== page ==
Meetings that Link
of the 1930s to now.
What follows are
short descriptions of:
my meeting with Francine Olnay in October 2016
Her pondering who Bill
Rutland was (Summary version below)
PDF files for the
Link to Meeting Francine Olnay longer (7 pages)
Link to Francine, Rutland & the
TECHNOPOLITANA vision (9 pages)
It was a grey Thursday in mid-October 2016. I was in the west of
Ireland and I wanted to look up a man I knew slightly. I was
doing this on behalf of a reporter friend who knew him well.
I was shy because he did
not have a reputation for being sociable. Though, when I called
him he seemed glad of the contact. His name was ‘Arne’ – known
as Spy – Nielsen. He had been a war zone reporter for many years
– he was now forty nine.
He operated without much
visibility, contributing to the reports of others, often acting
as a liaison for tv crews and the like in dangerous places he
knew better than they. He had begun to concentrate on
environmental issues – illegal logging, for example. He was, by
now, forty nine.
I arrived at his house. There
was no one home. The place surprised me -- the river running by
the house and the ancient trees. The house was substantial, not
what I expected.
No Spy. Instead I met Francine
Olnay -- here was an American clothes designer and fashion
And she had been swimming in
the river in mid-October.
'Fashion models do odd things,'
Read the longer version of the encounter that led to the
revival of Planet Technopolitana. (7 pages/PDF format).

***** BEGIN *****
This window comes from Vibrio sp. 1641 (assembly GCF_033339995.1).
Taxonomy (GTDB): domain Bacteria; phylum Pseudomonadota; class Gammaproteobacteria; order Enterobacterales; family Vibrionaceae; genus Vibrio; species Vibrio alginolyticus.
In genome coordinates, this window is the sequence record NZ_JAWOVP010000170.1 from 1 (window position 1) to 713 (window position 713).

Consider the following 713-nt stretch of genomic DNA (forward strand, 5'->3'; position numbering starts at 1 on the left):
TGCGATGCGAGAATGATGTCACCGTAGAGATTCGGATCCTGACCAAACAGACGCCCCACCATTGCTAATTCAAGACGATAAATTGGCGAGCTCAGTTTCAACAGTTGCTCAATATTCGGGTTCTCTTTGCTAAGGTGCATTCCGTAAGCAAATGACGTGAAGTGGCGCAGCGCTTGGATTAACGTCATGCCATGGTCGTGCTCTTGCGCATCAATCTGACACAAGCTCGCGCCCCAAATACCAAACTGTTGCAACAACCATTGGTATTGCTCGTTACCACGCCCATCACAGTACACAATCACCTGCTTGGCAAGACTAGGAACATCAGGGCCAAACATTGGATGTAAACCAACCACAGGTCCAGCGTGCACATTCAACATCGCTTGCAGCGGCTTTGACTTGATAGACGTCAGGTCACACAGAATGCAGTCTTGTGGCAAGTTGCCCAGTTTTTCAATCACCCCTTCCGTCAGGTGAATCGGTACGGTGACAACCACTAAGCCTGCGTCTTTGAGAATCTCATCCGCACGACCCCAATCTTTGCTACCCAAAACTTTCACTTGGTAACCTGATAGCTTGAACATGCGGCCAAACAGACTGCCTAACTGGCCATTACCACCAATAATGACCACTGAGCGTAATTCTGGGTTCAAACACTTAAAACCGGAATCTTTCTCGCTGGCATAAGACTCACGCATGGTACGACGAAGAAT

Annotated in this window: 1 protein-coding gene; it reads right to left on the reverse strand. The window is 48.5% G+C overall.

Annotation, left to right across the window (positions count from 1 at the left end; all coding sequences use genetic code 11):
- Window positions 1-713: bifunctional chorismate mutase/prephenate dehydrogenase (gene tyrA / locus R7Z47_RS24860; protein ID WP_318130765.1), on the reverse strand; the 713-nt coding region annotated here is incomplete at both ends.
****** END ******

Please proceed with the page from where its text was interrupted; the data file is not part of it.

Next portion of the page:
High Desert, Nevada,
north of Reno, taken by Francine Olnay on the way to Rutland's
old camp, December 27, 2016.
& the Technopolitana
aren’t close to nature. Modern clothing, Francine thinks --
modern shoes, modern cars, modern plastic bottles for water,
modern lightweight sleeping bags and wind resistant tents, air
mattresses… . And yet…… the chill of night air on their faces,
the whisper of wind in the bare cottonwoods, the sweet smell of
sage, the moon looking directly at them, peeing in the earth.
One cannot so much touch as listen to the silence. There is no
light pollution here and the sky is alive with stars.
It is Nick, has
crept back and put his hands around his mother. She sleeps with
Lilit and he under the awning of the next tent. This is wild
country. The next day they find a long, dry valley which is
testing for the mother and thrilling for the children. It is
boulder strewn and to follow it you have to hop from rock to
rock. One day they cross the dry lake to a hot spring, find they
are in company with a biking couple from Los Angeles. Nick’s
science teacher who has given him a celestial map and one night
the stars are bright.
Put earth first. Is
that the deep Rutland message? Humans have to learn to take
tarnishing itself with the dominant species idea dominating.
And she is
who? She is in the apparel business. Instead of going to
college, she modeled in Milan and Paris. And yet… and yet. She
has re-discovered Rutland for whom there is almost no record, no
Wikipedia page, almost nothing of the rival to TIME in which he
published his Planet Technopolitana page, just one copy
available second hand on the web of the one of the two slim
volumes of his collected journalism.
on their third day so they take David Burns’ warning. They pack.
Francine finds the children have a sense of purpose, working
together to get the gear together and telling their mother to go
for a walk while they do this. What is their mother doing
talking about Technopolitana? They sort of understand. She’s
gone too far? Camping out in remote Nevada has gone to her head.
Who was Bill Rutland?
Link to longer version
Old corrugated iron buildings at the site where Rutland and
Melinda Fellowes thought up Planet Technopolitana in 1929.
Cottonwood trees, taken by Francine Olnay December 28, 2017.